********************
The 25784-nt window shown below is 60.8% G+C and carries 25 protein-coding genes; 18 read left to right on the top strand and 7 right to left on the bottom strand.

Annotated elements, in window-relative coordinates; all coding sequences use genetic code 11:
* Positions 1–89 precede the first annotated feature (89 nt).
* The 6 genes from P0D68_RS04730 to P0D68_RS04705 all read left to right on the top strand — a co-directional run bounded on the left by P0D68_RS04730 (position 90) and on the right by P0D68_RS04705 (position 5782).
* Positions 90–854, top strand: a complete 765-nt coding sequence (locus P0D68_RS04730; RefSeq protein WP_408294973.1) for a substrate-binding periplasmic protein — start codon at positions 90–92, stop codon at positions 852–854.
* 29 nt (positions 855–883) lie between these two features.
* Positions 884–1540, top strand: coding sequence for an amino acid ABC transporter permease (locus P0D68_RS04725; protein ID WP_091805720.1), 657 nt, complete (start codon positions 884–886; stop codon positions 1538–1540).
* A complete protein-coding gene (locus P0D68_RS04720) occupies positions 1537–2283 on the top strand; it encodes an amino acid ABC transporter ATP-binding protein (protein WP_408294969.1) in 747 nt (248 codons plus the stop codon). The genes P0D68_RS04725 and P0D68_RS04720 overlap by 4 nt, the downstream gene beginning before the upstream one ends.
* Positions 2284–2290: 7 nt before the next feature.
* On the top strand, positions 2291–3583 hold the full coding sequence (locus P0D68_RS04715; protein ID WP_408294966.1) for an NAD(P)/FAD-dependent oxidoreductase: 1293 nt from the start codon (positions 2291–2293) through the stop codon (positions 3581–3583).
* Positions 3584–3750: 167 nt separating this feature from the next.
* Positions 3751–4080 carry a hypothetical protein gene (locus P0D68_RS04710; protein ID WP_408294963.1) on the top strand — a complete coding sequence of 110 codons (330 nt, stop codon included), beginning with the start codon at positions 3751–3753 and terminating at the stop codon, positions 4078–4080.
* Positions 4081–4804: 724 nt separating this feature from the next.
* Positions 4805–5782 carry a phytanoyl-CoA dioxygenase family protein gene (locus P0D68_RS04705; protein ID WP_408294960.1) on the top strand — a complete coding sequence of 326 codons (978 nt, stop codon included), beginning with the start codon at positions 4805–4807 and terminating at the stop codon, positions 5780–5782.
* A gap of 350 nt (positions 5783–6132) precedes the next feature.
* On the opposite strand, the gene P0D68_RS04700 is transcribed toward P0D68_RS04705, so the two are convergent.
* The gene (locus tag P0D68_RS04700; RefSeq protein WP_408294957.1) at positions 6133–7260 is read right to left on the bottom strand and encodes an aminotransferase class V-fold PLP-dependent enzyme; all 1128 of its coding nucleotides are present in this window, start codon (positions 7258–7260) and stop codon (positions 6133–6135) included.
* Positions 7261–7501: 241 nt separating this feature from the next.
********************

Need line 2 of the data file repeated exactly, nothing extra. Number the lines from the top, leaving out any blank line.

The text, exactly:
Annotated elements, in window-relative coordinates; all coding sequences use genetic code 11: